EU Directive gives UK bathers a cleaner deal

Richard Harrington By: Richard Harrington
Date posted: 12 May 2016

Without forty years of European legislation, we could still be swimming in sewage The tragic death of six year old Caroline Wakefield from polio, contracted after swimming in sewage-contaminated sea off Gosport in 1957, raised the profile of bathing water pollution.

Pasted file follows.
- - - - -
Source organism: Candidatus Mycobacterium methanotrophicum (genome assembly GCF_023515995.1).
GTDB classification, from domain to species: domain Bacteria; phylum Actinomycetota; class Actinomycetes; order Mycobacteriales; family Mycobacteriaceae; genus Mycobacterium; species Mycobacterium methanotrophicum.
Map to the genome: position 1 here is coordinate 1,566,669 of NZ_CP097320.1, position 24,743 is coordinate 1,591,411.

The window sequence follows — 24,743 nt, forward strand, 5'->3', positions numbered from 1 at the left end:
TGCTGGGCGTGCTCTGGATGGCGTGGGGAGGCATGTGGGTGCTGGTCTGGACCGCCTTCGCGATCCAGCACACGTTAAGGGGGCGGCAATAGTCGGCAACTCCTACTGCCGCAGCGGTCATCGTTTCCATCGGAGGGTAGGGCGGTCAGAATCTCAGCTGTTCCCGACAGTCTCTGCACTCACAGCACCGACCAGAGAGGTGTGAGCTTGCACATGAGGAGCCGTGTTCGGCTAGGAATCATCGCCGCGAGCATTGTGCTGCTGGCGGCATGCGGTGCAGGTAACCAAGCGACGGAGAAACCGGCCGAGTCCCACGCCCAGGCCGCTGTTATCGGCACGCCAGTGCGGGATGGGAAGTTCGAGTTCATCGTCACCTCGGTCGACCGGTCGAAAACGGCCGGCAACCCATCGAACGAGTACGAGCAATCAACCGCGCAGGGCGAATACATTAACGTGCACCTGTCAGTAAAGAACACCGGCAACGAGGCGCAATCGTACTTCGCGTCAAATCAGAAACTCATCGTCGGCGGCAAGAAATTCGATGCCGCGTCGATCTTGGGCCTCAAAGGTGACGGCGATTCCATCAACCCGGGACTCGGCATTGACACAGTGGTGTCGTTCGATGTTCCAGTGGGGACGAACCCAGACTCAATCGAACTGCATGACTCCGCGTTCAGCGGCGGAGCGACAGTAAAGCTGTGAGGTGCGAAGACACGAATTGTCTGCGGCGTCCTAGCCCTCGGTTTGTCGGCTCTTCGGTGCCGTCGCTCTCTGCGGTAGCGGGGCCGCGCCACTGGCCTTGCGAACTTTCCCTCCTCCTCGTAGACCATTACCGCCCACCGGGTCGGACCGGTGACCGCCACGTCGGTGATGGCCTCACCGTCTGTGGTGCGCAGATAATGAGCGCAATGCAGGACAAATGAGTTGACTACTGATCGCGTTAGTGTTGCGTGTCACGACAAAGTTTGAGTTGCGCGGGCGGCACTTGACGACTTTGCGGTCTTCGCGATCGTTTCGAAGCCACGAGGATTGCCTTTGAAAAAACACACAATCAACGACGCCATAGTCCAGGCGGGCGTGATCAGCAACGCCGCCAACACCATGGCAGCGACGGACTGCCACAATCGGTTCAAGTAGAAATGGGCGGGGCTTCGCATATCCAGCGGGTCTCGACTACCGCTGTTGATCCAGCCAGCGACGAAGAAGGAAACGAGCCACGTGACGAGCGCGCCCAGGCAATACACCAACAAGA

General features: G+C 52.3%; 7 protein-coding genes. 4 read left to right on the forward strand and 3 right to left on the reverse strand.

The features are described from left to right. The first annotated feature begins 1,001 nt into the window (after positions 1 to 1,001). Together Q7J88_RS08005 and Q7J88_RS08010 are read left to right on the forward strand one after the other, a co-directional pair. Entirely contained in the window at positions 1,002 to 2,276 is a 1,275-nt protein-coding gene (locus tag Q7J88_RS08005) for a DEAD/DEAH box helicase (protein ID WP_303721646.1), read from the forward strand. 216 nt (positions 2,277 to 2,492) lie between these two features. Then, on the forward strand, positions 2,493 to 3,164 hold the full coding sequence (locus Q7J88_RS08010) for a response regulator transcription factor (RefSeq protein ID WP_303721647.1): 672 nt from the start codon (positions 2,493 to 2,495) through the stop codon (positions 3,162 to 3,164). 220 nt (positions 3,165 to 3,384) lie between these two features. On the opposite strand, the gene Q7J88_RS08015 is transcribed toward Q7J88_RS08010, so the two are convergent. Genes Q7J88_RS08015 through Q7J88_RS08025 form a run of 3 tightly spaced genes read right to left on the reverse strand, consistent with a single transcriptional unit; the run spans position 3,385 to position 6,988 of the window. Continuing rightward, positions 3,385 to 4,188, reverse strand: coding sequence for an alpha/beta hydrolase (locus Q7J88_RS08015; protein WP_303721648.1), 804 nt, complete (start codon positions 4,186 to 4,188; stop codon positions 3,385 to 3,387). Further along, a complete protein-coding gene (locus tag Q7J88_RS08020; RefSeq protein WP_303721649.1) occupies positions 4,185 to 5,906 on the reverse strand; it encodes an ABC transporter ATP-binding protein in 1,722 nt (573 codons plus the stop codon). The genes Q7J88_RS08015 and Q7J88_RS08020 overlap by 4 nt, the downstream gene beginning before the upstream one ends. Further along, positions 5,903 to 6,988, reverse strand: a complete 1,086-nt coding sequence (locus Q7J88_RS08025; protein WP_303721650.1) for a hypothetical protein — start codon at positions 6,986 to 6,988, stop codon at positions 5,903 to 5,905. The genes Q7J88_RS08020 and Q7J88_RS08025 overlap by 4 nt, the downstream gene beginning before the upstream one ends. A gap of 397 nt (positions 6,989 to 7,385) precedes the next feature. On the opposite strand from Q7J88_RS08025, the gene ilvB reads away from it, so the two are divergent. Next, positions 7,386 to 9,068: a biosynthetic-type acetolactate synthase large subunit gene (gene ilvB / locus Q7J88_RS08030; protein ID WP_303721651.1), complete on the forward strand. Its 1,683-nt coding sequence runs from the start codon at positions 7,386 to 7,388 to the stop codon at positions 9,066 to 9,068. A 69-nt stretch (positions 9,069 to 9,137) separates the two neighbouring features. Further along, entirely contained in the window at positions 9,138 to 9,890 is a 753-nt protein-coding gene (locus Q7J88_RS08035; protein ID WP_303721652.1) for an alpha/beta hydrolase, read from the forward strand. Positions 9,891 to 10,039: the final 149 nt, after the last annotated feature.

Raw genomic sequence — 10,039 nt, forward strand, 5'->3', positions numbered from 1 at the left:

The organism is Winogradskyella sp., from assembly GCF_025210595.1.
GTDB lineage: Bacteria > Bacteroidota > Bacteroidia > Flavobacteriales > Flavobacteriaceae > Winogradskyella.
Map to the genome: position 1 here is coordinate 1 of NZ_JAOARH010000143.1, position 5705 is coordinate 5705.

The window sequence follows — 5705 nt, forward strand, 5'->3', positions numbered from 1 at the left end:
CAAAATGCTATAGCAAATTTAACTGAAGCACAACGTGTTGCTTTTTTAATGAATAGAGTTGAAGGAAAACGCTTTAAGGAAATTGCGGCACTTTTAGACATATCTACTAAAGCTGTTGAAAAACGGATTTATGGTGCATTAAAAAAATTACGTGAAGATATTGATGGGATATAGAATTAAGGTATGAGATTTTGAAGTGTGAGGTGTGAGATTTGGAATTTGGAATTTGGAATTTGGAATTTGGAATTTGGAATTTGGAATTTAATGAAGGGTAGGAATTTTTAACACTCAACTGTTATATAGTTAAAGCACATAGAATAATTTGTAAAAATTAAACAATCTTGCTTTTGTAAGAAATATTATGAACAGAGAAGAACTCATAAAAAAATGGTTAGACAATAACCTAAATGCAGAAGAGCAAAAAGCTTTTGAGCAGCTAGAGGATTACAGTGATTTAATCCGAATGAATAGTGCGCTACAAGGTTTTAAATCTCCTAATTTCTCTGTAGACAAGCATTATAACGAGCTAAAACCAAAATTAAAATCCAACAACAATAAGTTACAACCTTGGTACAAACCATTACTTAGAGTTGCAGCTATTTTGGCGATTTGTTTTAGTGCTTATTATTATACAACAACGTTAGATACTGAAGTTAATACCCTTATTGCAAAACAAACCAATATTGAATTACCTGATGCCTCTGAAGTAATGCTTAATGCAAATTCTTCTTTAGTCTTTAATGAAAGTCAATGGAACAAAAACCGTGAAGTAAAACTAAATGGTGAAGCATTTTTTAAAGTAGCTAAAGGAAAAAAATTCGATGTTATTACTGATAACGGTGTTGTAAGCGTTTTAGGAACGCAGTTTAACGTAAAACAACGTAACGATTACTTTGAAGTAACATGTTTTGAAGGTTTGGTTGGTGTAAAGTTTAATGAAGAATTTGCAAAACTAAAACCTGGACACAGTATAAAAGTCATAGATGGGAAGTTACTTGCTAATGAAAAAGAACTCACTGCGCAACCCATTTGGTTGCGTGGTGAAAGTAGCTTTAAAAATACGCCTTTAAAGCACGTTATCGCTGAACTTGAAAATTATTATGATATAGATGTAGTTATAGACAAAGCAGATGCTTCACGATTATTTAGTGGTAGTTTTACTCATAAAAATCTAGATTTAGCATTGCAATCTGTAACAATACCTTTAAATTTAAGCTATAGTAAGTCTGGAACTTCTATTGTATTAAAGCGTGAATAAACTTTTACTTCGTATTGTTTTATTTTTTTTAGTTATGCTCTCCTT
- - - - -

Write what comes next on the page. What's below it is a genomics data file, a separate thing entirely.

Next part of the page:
Without forty years of European legislation, we could still be swimming in sewage The tragic death of six year old Caroline Wakefield from polio, contracted after swimming in sewage-contaminated sea off Gosport in 1957, raised the profile of bathing water pollution. This led to changes in monitoring bathing water cleanliness, culminating in the European Bathing Water Directive which was introduced in 1976. When the Directive first came out, the UK claimed it only had 27 bathing waters - fewer than land-locked Luxembourg! This year, forty years down the line, the UK has over 600 designated bathing waters, many of them boasting better water quality than they did in the 1980s. A recently-revised version of the Directive will ensure that information about water quality and pollution events is obvious to beach goers. At beaches with consistently poor water quality, warnings will be posted advising against swimming. MCS fears that, if we left the EU, investment in water quality improvements might wane. “European Directives for bathing waters and sewage treatment have been instrumental in cleaning up water quality at UK beaches, Ø says Rachel Wyatt, MCS Water Quality Programme Manager. “Before the European Bathing Water Directive was introduced, many UK beaches were impacted by continuous untreated sewage discharges - we were literally swimming in poo. In 1988 just over a third of those beaches monitored failed to meet even the minimum standard considered fit for bathing - often unbeknown to beach visitors”. MCS has produced the Good Beach Guide since 1988. In that time, it has been a key driver for improvements to the quality of UK bathing waters, protecting bathing waters and the health of the people that use them.

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